• Padding: Padding in the decoder is a little bit different than the encoding. Here, we pad the input using ($k - 1$) on both sides instead of $\frac{k - 1}{2}$ where $k$ is the kernel height:
\[p = k - 1\]
  • Embedding: The same as the encoder.
\[g = \left( g_{1},\ g_{2},\ ...g_{N} \right) = \left( w_{1} + p_{1},\ w_{2} + p_{2},\ ...w_{N} + p_{N} \right)\]
  • Convolution: The same as the encoder.
\[H = W*X + b\]
  • GLU: The same as the encoder.
\[\text{GLU}\left( H \right) = GLU\left( \left\lbrack \text{A\ B} \right\rbrack \right) = A \otimes \sigma\left( B \right)\]

Here is the decoder with input dimensions for reference:

Now, we have discussed the encoder and the decoder part of the ConvS2S architecture. Let’s get to the attention mechanism which is used in this architecture.


In the following part, we are going to discuss the attention mechanism used in this architecture. Before getting into this, let’s recap a few terms:

  • The output matrix of the encoder is $Z \in \mathbb{R}^{L \times d}$ where $L$ is the length of the encoder’s input sequence and $d$ is the embedding size.

  • The output matrix of the decoder is $H \in \mathbb{R}^{N \times d}$ where $N$ is the length of the decoder’s input sequence.

  • $e = \left( e_{1},\ …\ e_{L} \right)$ is the element embedding for the encoder sequence. While $g = \left( g_{1},\ …\ g_{N} \right)$ is the element embedding for the decoder sequence.

To compute the attention, we follow the following steps:

  • First, we combine the the decoder’s current state $h_{i}^{l}$ with the decoder’s embedding embedding $g_{i}$ to get the decoder state summary $d_{i}^{l}$:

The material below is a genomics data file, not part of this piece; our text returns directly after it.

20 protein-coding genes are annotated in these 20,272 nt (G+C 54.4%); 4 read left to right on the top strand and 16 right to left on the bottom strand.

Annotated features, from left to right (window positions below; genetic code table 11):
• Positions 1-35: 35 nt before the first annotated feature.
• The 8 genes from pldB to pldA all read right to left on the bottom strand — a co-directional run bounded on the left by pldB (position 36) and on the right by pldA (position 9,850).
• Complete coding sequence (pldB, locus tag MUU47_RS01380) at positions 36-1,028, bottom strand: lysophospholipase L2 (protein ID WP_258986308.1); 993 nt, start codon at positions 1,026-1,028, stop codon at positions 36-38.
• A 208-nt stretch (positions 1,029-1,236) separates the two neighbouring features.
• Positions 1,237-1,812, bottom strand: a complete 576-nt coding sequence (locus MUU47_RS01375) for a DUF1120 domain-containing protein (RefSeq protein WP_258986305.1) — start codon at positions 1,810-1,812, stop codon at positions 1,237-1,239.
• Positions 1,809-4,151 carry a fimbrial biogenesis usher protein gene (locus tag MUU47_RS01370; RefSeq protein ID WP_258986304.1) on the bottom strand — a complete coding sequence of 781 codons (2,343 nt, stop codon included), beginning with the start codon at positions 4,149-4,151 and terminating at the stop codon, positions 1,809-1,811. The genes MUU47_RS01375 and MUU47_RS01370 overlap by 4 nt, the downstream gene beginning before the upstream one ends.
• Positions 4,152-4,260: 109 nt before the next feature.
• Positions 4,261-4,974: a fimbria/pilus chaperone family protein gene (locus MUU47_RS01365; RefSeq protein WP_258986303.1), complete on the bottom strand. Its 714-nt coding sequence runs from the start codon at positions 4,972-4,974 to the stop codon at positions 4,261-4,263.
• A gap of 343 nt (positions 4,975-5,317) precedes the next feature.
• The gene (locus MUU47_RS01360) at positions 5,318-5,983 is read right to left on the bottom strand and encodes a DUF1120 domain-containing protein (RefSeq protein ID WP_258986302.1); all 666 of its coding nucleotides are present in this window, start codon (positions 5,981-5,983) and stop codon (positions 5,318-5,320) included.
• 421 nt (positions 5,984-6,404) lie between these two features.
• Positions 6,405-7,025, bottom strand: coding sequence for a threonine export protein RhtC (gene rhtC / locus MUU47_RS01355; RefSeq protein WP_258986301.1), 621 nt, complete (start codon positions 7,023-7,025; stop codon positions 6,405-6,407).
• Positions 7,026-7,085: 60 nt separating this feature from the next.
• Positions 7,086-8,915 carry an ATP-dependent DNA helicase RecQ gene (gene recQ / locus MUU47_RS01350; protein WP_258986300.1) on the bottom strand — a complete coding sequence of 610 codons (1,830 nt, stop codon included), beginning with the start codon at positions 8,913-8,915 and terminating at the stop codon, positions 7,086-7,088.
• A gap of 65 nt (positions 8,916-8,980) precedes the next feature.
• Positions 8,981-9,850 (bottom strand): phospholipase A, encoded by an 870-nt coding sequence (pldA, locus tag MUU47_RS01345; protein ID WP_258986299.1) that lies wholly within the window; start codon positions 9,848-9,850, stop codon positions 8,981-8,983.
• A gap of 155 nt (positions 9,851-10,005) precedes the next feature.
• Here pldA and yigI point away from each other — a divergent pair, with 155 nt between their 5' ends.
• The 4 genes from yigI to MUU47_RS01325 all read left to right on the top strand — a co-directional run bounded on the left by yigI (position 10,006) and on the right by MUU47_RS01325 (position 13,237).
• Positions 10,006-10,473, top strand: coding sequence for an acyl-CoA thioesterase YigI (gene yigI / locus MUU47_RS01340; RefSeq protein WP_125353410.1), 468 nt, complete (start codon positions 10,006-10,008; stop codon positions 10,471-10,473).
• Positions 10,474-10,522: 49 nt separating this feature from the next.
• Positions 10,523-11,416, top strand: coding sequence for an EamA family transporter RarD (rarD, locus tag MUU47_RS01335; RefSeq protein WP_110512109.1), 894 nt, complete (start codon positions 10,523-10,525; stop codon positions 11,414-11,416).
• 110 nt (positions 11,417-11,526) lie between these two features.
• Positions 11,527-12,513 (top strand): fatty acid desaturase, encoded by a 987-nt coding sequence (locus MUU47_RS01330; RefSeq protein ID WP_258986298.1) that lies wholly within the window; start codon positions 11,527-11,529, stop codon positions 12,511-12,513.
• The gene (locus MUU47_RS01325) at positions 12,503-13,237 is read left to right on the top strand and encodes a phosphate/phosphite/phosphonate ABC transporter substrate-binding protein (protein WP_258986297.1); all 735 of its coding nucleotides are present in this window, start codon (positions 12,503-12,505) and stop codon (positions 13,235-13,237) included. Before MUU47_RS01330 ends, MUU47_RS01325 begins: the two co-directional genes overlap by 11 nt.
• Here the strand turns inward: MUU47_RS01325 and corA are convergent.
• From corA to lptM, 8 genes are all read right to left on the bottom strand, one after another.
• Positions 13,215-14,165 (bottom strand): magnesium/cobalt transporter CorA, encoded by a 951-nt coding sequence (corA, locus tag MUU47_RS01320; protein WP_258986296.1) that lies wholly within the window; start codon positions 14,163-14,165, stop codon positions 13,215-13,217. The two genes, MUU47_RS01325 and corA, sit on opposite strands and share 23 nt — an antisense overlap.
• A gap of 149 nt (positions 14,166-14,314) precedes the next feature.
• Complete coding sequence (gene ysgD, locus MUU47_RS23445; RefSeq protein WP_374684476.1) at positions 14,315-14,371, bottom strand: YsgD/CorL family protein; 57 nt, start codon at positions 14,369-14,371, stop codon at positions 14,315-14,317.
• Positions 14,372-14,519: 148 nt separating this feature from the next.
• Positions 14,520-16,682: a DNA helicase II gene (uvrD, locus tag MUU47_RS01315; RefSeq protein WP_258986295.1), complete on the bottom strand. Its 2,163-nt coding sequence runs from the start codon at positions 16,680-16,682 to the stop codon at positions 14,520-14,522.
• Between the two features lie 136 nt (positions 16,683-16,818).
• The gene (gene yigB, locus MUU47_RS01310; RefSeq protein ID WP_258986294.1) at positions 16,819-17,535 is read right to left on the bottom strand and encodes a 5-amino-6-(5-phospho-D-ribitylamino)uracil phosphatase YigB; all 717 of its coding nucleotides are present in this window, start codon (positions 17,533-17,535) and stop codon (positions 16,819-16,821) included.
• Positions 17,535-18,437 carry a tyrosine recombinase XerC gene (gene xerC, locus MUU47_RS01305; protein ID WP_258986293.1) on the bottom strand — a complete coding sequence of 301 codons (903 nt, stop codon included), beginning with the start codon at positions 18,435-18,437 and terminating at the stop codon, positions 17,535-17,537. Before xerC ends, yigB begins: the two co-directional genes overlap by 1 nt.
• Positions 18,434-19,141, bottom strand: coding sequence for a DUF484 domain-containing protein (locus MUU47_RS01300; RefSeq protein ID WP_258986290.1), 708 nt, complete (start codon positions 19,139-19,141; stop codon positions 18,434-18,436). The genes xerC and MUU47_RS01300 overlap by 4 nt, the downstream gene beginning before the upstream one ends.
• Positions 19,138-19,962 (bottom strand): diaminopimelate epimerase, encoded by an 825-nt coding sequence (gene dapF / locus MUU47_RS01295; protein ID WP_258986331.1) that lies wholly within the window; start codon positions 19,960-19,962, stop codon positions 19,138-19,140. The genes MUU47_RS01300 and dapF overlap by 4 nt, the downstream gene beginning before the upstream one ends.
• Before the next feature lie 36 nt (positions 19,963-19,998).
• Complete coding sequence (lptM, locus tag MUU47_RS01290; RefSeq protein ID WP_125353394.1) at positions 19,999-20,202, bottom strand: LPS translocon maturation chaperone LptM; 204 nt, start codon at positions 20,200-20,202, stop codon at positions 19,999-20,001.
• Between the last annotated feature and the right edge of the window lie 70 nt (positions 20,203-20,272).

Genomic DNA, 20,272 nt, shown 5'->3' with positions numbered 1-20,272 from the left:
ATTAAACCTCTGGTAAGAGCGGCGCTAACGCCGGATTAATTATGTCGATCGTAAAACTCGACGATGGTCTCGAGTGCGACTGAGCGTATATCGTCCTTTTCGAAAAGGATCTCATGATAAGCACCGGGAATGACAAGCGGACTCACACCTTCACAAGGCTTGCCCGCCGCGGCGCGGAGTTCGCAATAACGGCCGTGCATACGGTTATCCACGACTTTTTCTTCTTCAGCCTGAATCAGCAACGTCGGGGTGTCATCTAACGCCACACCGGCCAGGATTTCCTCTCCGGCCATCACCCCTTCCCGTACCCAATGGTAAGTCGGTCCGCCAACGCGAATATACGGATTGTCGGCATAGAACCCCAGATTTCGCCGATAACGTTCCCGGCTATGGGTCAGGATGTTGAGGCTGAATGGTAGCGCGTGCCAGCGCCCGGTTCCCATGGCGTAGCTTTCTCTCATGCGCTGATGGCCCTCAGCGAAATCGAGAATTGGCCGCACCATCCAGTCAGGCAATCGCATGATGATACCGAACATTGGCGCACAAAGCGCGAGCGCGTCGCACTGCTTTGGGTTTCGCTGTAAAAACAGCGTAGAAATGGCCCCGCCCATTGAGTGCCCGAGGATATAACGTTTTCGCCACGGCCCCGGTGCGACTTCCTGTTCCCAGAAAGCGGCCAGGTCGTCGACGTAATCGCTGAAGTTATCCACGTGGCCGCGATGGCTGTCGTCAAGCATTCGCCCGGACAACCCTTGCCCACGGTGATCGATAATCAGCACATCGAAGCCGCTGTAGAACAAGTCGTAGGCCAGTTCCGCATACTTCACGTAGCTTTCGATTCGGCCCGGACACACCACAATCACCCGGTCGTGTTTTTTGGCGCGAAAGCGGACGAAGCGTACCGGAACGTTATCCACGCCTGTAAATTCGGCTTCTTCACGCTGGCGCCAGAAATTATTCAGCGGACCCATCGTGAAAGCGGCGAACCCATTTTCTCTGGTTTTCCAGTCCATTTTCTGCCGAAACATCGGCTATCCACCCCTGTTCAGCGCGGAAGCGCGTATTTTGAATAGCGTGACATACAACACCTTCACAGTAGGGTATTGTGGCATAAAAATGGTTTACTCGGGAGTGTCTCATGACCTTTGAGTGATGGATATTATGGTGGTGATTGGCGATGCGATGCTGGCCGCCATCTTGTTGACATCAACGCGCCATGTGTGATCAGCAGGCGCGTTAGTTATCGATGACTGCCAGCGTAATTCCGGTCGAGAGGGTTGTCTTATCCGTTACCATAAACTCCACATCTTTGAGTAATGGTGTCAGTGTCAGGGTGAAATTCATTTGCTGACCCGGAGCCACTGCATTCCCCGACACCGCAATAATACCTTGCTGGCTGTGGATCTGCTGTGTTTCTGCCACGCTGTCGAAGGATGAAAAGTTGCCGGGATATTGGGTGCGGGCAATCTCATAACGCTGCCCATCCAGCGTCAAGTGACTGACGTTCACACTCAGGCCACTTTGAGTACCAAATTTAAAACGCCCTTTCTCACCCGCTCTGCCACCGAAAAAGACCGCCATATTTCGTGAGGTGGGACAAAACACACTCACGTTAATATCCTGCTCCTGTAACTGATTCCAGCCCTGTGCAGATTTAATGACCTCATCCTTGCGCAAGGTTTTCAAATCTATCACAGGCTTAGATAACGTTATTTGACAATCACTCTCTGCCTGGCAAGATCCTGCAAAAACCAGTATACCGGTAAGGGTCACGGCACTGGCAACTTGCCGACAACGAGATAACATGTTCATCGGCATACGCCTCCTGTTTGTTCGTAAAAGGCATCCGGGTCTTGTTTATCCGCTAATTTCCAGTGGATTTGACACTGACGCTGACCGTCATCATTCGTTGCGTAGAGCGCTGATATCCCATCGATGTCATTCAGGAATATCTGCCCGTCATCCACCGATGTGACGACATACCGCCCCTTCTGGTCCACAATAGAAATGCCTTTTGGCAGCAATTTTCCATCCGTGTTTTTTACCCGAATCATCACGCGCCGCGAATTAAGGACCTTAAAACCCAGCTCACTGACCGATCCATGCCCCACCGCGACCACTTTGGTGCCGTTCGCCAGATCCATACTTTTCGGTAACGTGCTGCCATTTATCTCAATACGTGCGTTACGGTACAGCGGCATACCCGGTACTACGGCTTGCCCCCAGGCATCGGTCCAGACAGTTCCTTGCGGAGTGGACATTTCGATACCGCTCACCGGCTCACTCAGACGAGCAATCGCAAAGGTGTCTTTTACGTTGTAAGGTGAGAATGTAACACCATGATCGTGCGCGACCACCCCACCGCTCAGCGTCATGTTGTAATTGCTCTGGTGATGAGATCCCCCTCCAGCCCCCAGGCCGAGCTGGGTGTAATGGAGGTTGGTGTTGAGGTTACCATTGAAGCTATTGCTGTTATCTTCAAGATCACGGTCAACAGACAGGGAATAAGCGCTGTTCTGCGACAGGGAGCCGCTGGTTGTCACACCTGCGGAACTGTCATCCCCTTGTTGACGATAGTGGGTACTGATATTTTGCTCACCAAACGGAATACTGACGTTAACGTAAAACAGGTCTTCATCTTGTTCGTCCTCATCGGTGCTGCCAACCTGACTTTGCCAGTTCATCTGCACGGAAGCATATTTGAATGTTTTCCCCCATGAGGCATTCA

\[d_{i}^{l} = h_{i}^{l} + g_{i}\]
  • For decoder layer $l$, the attention $a_{\text{ij}}^{l}$ of state $i$ and source element $j$ is computed as a dot-product between the decoder state summary $d_{i}^{l}$ and each output $Z^{u} = \left( z_{1}^{u},\ …\ z_{L}^{u} \right)$ of the last encoder block $u$:
\[a_{i}^{l} = \text{Softmax}\left( Z^{u}.d_{i}^{l} \right)\] \[a_{\text{ij}}^{l} = \frac{\exp\left( d_{i}^{l}.z_{j}^{u} \right)}{\sum_{t = 1}^{L}{\exp\left( d_{i}^{l}.z_{t}^{u} \right)}}\]
  • The conditional input $c_{i}^{l}$ to the current decoder layer is a weighted sum of the encoder outputs $z_{j}^{u}$ as well as the input element embeddings $e_{j}$. The term $L\sqrt{\frac{1}{L}}$ is used to scale up the result.
\[c_{i}^{l} = L\sqrt{\frac{1}{L}}\sum_{j = 1}^{L}{a_{\text{ij}}^{l}\left( z_{j}^{u} + e_{j} \right)}\]

The attention mechanism can be summarized in the following image:

The problem is that Convolutional Neural Networks do not necessarily help with the problem of figuring out the problem of dependencies when translating sentences. That’s why Transformers were created, they are a combination of both CNNs with attention.


The motivation for their initialization is to maintain the variance of activations throughout the forward and backward passes. The following is the different initialization for different parts of the architecture:

  • All embeddings are initialized from a normal distribution $\mathcal{N}\left( 0,\ 0.1 \right)$.

  • For layers whose output is not directly fed to a gated linear unit, they initialized the weights from the normal distribution $\mathcal{N}\left( 0,\ \sqrt{\frac{1}{n_{l}}} \right)$ where $n_{l}$ is the number of input connections to each neuron at layer $l$.

  • For layers which are followed by a GLU activation, they initialized the weights from the normal distribution $\mathcal{N}\left( 0,\ \sqrt{\frac{4}{n_{l}}} \right)$.

  • They applied dropout to the input of some layers so that inputs are retained with a probability of $p$.

  • Biases are uniformly set to zero when the network is constructed.